It goes without saying that writing and performing comedy are two different things, but perhaps not often enough. Carl Reiner, for instance, wrote and starred in a 1960s television comedy called “Head of the Family” that was a total bust until producer Sheldon Leonard was gently able to convince Reiner that the problem wasn’t the brilliant material, but his own overripe performing. The revamped result, “The Dick Van Dyke Show,” redefined the situation comedy.
When it comes to anything “Monty Python”-related, the writers and the performers were one and the same and more often than not, the writing was better than the execution because it would so often be done with a nod and a wink to the cleverness of the material itself. In the case of “Monty Python and the Holy Grail,” both were below usual “Python” standards; the ensemble had broken up years before and came back together for this hurriedly produced, shoestring budget, almost “Blair Witch Project” film which is the basis for “Monty Python’s Spamalot,” Eric Idle’s shameless but clever attempt to cash in on Mel Brook’s cash cow of resurrecting a low-budget satirical film with Broadway flash. (Curiously, both “The Producers” and “Spamalot” premiered in Chicago before hitting the Great White Way.)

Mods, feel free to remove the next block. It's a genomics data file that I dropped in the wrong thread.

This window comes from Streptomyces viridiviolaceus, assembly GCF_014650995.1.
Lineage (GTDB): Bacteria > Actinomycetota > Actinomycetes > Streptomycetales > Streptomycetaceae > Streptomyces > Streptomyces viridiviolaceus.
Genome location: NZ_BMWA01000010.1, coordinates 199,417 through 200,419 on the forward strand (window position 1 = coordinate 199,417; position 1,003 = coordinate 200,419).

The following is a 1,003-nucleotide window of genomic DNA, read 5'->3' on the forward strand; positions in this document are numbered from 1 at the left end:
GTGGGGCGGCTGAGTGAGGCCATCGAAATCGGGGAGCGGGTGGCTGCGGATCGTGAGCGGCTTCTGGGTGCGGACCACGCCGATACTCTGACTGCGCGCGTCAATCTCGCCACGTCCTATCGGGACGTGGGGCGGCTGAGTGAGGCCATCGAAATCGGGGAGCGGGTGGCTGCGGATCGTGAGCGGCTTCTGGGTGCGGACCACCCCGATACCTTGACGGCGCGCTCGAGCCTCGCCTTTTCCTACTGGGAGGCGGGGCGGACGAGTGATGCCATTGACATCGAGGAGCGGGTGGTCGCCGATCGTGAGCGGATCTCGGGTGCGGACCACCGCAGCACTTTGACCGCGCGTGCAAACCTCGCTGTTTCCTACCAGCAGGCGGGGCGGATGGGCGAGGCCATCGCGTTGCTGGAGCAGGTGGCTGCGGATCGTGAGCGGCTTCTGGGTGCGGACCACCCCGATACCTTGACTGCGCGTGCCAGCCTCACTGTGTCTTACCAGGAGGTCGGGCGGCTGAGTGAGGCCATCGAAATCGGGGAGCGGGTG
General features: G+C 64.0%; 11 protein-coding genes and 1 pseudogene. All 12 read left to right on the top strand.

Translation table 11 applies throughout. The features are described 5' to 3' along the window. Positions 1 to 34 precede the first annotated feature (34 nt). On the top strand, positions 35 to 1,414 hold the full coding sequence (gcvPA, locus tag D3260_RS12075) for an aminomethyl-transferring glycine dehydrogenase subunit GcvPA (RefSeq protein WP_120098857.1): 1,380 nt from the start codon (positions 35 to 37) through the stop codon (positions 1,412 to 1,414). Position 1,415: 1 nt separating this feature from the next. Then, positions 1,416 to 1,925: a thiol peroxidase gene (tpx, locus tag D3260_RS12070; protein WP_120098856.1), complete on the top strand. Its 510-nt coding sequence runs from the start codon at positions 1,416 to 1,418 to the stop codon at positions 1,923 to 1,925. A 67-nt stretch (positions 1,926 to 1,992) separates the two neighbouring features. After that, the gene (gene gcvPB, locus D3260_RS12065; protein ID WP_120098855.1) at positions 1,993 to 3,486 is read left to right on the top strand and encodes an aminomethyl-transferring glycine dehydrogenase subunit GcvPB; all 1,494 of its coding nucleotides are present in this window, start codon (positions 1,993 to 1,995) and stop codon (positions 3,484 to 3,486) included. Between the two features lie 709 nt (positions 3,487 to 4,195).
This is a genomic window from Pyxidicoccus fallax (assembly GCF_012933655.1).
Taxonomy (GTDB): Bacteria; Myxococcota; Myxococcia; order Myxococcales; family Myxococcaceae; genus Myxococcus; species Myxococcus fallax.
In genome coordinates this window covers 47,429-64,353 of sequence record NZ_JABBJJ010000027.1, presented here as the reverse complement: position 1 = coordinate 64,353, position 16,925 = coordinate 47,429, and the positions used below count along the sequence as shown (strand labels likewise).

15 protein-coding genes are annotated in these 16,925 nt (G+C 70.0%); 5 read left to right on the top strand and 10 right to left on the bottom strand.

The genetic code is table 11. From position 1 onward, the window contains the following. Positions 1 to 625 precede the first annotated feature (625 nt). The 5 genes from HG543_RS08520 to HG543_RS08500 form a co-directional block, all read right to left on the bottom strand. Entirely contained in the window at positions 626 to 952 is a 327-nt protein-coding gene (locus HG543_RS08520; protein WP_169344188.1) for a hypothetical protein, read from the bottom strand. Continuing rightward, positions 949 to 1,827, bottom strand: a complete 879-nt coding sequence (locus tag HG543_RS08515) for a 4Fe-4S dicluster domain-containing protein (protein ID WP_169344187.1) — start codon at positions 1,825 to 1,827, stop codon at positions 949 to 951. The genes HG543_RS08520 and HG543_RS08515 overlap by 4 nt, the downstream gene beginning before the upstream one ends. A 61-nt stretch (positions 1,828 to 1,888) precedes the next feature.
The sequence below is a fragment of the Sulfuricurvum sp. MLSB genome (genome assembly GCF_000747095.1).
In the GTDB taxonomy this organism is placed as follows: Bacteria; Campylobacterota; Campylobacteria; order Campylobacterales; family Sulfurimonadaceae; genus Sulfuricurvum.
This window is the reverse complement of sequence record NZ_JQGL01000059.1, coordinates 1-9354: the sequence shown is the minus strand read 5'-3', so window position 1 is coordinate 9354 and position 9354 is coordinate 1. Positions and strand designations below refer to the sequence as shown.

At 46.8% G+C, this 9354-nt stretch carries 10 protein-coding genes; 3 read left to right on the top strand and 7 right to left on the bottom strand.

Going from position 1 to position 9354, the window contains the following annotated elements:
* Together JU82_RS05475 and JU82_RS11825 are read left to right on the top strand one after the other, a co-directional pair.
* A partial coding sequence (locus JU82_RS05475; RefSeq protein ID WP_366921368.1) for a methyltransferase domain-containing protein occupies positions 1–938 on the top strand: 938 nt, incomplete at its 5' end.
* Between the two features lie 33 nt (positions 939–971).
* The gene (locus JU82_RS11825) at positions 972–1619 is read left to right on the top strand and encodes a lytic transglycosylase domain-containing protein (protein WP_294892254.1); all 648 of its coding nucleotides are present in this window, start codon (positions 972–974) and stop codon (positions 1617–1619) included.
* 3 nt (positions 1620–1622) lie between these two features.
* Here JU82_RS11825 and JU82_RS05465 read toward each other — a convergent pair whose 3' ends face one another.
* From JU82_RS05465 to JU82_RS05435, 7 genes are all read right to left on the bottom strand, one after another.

“Spamalot” began with considerable comedic star power (Tim Curry, David Hyde Pierce) and by the time of its return here three years ago minus the stars, that same tongue-in- cheek factor had performers telegraphing the comedy so widely that you could hear diehard Pythonhead audience members mouthing routines word for word along with the lines. What Richard Chamberlain’s King Arthur brings to the proceedings is a reminder that the best “Python” routines never came across as routines at all, but as silly people who haven’t the slightest clue that they are being funny. In that, with all due respect to the late Graham Chapman, who played Arthur in the film, Chamberlain is able to even out-“Python” the Pythons. With his classical training as an actor and Broadway singing chops he acts as if this material were straight as an arrow, which refreshes the show considerably as its absurdities are experienced as bizarre surprises via Arthur’s eyes. Happily, the production itself is tighter yet has sacrificed none of its elaborate production values. (Dennis Polkow)
Through February 1, Auditorium Theatre, 50 E. Congress Parkway, (312)902-1400, $25-$90.